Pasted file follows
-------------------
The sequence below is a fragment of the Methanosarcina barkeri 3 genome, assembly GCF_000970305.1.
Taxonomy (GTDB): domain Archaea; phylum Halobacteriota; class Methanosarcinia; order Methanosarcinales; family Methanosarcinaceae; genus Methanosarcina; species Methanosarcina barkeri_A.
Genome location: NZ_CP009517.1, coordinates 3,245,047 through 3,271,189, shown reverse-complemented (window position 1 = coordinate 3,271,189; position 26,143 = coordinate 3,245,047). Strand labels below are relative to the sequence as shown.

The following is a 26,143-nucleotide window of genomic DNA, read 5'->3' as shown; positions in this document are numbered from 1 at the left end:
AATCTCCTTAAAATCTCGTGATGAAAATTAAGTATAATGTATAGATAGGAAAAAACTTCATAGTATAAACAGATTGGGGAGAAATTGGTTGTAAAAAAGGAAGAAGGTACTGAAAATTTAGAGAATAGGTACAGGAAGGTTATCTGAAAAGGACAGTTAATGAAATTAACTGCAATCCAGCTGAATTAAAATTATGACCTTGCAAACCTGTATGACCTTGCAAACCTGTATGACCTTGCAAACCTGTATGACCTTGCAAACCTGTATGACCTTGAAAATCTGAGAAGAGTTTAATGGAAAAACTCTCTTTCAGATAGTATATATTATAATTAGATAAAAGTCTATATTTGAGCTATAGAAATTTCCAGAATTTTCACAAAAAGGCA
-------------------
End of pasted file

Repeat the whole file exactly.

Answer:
The sequence below is a fragment of the Methanosarcina barkeri 3 genome, assembly GCF_000970305.1.
Taxonomy (GTDB): domain Archaea; phylum Halobacteriota; class Methanosarcinia; order Methanosarcinales; family Methanosarcinaceae; genus Methanosarcina; species Methanosarcina barkeri_A.
Genome location: NZ_CP009517.1, coordinates 3,245,047 through 3,271,189, shown reverse-complemented (window position 1 = coordinate 3,271,189; position 26,143 = coordinate 3,245,047). Strand labels below are relative to the sequence as shown.

The following is a 26,143-nucleotide window of genomic DNA, read 5'->3' as shown; positions in this document are numbered from 1 at the left end:
AATCTCCTTAAAATCTCGTGATGAAAATTAAGTATAATGTATAGATAGGAAAAAACTTCATAGTATAAACAGATTGGGGAGAAATTGGTTGTAAAAAAGGAAGAAGGTACTGAAAATTTAGAGAATAGGTACAGGAAGGTTATCTGAAAAGGACAGTTAATGAAATTAACTGCAATCCAGCTGAATTAAAATTATGACCTTGCAAACCTGTATGACCTTGCAAACCTGTATGACCTTGCAAACCTGTATGACCTTGCAAACCTGTATGACCTTGAAAATCTGAGAAGAGTTTAATGGAAAAACTCTCTTTCAGATAGTATATATTATAATTAGATAAAAGTCTATATTTGAGCTATAGAAATTTCCAGAATTTTCACAAAAAGGCA